Most sentiment indicators don't see the light of day (in terms of media mentions) unless they are at an historic extreme. While those extremes may not mean anything whatsoever, it at least makes good press.
One of the indicators I've seen noted again and again this week is the total put/call ratio from the Chicago Board Options Exchange. After seeing an unprecedented (in recent times) string of 9 consecutive days with more put options traded than call options, the immediate reaction was that this was a sign of extreme pessimism among investors, and a sure sign of a market bottom.
Typically I would be one of those noting the bullish implications of this. But it's not quite what it appears, I'm afraid. Much of the recent volume has been concentrated in index options, not equity options. That might seem like a minor difference, but it's not…index option activity is NOT a good contrary indicator.
Don't take my word for it, let's just look at the facts. Much of the index option volume (usually about half) comes from QQQQ, OEX and SPX options. So let's just strip out those three series and plot the 10-day average of that p/c ratio against the market.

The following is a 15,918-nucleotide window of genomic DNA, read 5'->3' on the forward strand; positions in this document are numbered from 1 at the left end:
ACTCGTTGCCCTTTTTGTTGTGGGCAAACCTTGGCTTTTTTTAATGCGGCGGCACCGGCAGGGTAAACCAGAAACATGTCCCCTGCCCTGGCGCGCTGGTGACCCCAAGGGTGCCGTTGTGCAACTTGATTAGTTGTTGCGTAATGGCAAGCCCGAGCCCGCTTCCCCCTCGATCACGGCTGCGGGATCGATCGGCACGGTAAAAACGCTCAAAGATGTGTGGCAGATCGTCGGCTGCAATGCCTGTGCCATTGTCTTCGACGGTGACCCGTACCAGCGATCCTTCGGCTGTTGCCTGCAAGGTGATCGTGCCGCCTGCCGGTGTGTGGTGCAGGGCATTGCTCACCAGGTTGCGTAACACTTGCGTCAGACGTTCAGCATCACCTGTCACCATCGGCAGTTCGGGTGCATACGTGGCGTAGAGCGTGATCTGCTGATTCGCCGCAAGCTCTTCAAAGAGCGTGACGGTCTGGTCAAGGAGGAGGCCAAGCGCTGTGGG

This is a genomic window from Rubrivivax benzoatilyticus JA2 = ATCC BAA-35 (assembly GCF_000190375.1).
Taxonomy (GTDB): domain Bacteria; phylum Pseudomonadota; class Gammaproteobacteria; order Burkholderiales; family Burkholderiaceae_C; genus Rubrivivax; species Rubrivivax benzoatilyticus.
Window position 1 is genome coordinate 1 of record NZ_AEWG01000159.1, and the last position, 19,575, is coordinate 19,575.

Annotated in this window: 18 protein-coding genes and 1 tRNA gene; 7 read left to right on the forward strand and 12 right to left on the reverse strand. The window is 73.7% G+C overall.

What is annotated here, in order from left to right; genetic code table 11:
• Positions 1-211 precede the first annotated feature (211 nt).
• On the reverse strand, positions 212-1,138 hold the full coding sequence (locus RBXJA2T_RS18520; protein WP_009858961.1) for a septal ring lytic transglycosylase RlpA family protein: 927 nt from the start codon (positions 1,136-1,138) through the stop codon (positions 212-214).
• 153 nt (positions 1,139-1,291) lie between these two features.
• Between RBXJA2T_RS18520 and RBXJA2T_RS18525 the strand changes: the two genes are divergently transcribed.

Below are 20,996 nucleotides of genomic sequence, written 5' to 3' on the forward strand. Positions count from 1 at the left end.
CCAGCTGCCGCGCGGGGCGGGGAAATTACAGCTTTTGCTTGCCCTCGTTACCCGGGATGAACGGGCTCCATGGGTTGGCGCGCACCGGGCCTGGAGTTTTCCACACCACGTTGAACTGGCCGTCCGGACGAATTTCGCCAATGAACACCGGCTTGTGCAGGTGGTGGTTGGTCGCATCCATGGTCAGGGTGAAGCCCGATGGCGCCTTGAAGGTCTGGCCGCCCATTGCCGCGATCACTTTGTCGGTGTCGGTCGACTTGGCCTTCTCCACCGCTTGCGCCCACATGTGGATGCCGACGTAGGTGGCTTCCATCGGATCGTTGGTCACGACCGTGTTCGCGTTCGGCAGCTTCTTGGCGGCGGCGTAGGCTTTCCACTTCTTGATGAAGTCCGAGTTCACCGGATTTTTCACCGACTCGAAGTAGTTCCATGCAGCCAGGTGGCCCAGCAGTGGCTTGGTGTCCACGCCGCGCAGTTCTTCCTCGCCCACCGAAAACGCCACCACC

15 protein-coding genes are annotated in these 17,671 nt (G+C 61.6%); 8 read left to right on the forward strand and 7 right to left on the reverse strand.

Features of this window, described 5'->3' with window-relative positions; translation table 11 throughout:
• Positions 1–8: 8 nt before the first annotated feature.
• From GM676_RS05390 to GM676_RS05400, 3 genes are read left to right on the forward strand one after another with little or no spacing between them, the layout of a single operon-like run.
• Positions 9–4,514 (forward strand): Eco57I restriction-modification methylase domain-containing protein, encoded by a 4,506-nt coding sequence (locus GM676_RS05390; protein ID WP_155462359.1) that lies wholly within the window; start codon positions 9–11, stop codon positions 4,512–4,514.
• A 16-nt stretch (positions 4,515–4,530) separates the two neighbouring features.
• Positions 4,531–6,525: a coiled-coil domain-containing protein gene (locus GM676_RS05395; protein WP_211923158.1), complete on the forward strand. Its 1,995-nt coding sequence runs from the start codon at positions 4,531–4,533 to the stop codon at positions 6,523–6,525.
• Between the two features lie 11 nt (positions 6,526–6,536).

The little red arrows highlight others times it has become as extreme as it is now. Doesn't exactly look like a roaring buy signal, does it? In fact, when this index p/c ratio hits this kind of a level, the S&P 500 has actually under-performed a random return by an average of 0.6% over the next 10 trading days.
This is the reason I am hesitant about reading too much into the recent high put/call readings. Digging a little deeper into the headline numbers shows that it might not necessarily be an indication of outright panic from the average investor that some media outlets are making it out to be.
Some of the other option gauges I follow are hinting that we're getting close to seeing some excessive concern out there. But they're not quite extreme yet - certainly not on an historical basis like the total put/call ratio – and have a ways to go before they would confirm the "panic" evident in the headline p/c number.
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